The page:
This (biblical epic) genre has produced films such as Ben-Hur and The Ten Commandments, which are among the first box office smash hits in Hollywood history. It seems that the studios producing Noah and Exodus are aiming to emulate, if not surpass, the success of these films, thanks to the advent of advanced special effects and star power. —Drew Pendleton
Hollywood’s latest trend of revisiting biblical stories will have Noah and the ark raining into theaters in March 2014. The film, simply titled “Noah,” features big names including Russell Crowe as Noah, Emma Watson, Jennifer Connelly and Anthony Hopkins. The film released its first official trailer last Thursday.
“With the success of ‘The Bible’ [The History Channel's TV miniseries] and the upcoming releases of ‘Noah’ and Ridley Scott’s film ‘Exodus’ — starring Christian Bale as Moses and is due out in December 2014 — it’s clear Hollywood is revisiting one of its most storied genres: the biblical epic,” wrote Drew Pendleton in his article “With Darren Aronofsky at the helm, upcoming ‘Noah’ has potential” on The Crimson White. “This genre has produced films such as ‘Ben-Hur’ and ‘The Ten Commandments,’ which are among the first box office smash hits in Hollywood history. It seems that the studios producing ‘Noah’ and ‘Exodus’ are aiming to emulate, if not surpass, the success of these films, thanks to the advent of advanced special effects and star power.”
But some question the film’s ability to deliver an accurate portrayal of the story beginning in Genesis Chapter 6.
“I’ve watched with great anticipation as a post-'Passion of The Christ' Hollywood tries to come to grips with how to reach the massive faith-friendly audience, and I’m concerned about the phenomenon that I see, which is films being developed for that audience by people who don’t understand it and are thus destined to fail,” wrote Brian Godawa, a professional filmmaker and writer in a blog post, “Darren Aronofsky’s Noah: Environmentalist Wacko.” “Then when they do fail, as expected, smug Hollywood executives declare, ‘See, that audience doesn’t really exist.’ I don’t want that to keep happening.”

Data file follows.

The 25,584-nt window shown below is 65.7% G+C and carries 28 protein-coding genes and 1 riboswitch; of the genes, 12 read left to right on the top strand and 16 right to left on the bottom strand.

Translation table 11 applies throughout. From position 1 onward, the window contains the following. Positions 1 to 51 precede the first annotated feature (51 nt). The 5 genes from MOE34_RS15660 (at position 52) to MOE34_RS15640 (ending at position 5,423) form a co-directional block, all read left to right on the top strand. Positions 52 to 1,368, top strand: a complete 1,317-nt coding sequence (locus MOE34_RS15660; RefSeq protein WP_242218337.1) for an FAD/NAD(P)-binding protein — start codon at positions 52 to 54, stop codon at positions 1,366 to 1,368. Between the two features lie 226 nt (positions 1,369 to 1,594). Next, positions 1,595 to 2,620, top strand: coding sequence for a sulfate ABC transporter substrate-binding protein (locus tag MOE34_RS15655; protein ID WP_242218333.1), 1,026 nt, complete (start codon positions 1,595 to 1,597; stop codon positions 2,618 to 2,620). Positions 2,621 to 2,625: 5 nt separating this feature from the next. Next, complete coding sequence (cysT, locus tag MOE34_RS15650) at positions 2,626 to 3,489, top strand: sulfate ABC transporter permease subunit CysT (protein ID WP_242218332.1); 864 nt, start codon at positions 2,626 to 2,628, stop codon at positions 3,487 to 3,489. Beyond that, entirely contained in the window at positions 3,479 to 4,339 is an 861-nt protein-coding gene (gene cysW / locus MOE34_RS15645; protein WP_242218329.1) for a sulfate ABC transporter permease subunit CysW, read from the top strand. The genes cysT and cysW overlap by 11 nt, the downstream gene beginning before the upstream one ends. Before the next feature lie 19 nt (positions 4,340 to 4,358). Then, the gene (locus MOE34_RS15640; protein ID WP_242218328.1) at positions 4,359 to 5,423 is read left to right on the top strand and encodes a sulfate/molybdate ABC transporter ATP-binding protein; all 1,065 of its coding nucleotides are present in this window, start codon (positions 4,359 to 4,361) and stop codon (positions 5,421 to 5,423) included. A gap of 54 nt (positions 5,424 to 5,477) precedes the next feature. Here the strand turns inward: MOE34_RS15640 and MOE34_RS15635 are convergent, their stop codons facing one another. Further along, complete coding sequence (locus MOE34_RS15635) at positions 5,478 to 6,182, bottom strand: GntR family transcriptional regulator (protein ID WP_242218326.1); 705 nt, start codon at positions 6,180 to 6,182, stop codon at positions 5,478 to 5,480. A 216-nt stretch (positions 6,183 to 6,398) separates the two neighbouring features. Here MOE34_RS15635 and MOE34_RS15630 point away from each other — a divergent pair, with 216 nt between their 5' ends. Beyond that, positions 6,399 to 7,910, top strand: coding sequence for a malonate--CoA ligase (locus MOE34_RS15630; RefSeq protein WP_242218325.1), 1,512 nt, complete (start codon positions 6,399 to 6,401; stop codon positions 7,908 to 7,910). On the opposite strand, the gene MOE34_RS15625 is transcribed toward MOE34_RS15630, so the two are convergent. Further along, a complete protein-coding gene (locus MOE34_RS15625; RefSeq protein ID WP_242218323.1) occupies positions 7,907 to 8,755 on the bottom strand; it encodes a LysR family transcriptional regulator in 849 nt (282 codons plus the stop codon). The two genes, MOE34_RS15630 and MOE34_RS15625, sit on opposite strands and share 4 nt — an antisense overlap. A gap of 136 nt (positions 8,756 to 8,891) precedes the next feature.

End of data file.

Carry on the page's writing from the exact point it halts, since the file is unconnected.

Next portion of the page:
After reviewing the “Noah” script, Godawa wrote that the film takes creative liberties that do not stay true to the original story.
“Having got a chance to read an undated version of the script for 'Noah,' I want to warn you,” Godawa wrote. “If you were expecting a biblically faithful retelling of the story of the greatest mariner in history and a tale of redemption and obedience to God, you’ll be sorely disappointed.”
In an interview with The Guardian, director Darren Aronofsky said the “Noah” script was “no conventional biblical epic.”
“There was some real survivor's guilt going on there,” Aronofsky said in the interview. “He's (Noah) a dark, complicated character."
Recently, Paramount Pictures held test screenings of “Noah” targeted at key groups, namely Jewish, Christian and general public audiences, with “troubling reactions,” according to The Hollywood Reporter.
Others enjoyed Aronofsky’s interpretation of the biblical tale.
“Just saw a preview of the Darren Aronofsky 'Noah' film trailer," tweeted Jeremiah Warren, a filmmaker. “It does add to the story, but seems to keep the same message.”